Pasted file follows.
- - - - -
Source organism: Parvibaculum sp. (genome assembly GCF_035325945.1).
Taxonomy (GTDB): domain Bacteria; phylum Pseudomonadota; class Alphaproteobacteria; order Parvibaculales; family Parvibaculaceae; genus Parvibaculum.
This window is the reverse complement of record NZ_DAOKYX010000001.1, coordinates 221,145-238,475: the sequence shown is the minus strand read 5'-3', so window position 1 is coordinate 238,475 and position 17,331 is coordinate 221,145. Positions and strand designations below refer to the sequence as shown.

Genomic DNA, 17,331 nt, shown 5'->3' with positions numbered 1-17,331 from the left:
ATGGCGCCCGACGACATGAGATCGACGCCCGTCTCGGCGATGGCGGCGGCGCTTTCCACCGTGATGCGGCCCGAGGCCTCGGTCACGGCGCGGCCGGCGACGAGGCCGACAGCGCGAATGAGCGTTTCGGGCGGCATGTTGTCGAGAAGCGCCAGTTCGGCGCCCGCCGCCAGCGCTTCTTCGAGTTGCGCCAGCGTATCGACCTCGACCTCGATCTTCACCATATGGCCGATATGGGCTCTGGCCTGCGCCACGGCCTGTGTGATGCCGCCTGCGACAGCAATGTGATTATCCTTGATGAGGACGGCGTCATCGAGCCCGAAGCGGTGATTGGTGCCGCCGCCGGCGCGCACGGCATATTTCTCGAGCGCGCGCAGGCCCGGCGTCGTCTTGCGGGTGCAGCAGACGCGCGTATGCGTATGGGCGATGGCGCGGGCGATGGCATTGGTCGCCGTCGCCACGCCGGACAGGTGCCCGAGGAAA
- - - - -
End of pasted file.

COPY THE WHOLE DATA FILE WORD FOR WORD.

Source organism: Parvibaculum sp. (genome assembly GCF_035325945.1).
Taxonomy (GTDB): domain Bacteria; phylum Pseudomonadota; class Alphaproteobacteria; order Parvibaculales; family Parvibaculaceae; genus Parvibaculum.
This window is the reverse complement of record NZ_DAOKYX010000001.1, coordinates 221,145-238,475: the sequence shown is the minus strand read 5'-3', so window position 1 is coordinate 238,475 and position 17,331 is coordinate 221,145. Positions and strand designations below refer to the sequence as shown.

Genomic DNA, 17,331 nt, shown 5'->3' with positions numbered 1-17,331 from the left:
ATGGCGCCCGACGACATGAGATCGACGCCCGTCTCGGCGATGGCGGCGGCGCTTTCCACCGTGATGCGGCCCGAGGCCTCGGTCACGGCGCGGCCGGCGACGAGGCCGACAGCGCGAATGAGCGTTTCGGGCGGCATGTTGTCGAGAAGCGCCAGTTCGGCGCCCGCCGCCAGCGCTTCTTCGAGTTGCGCCAGCGTATCGACCTCGACCTCGATCTTCACCATATGGCCGATATGGGCTCTGGCCTGCGCCACGGCCTGTGTGATGCCGCCTGCGACAGCAATGTGATTATCCTTGATGAGGACGGCGTCATCGAGCCCGAAGCGGTGATTGGTGCCGCCGCCGGCGCGCACGGCATATTTCTCGAGCGCGCGCAGGCCCGGCGTCGTCTTGCGGGTGCAGCAGACGCGCGTATGCGTATGGGCGATGGCGCGGGCGATGGCATTGGTCGCCGTCGCCACGCCGGACAGGTGCCCGAGGAAA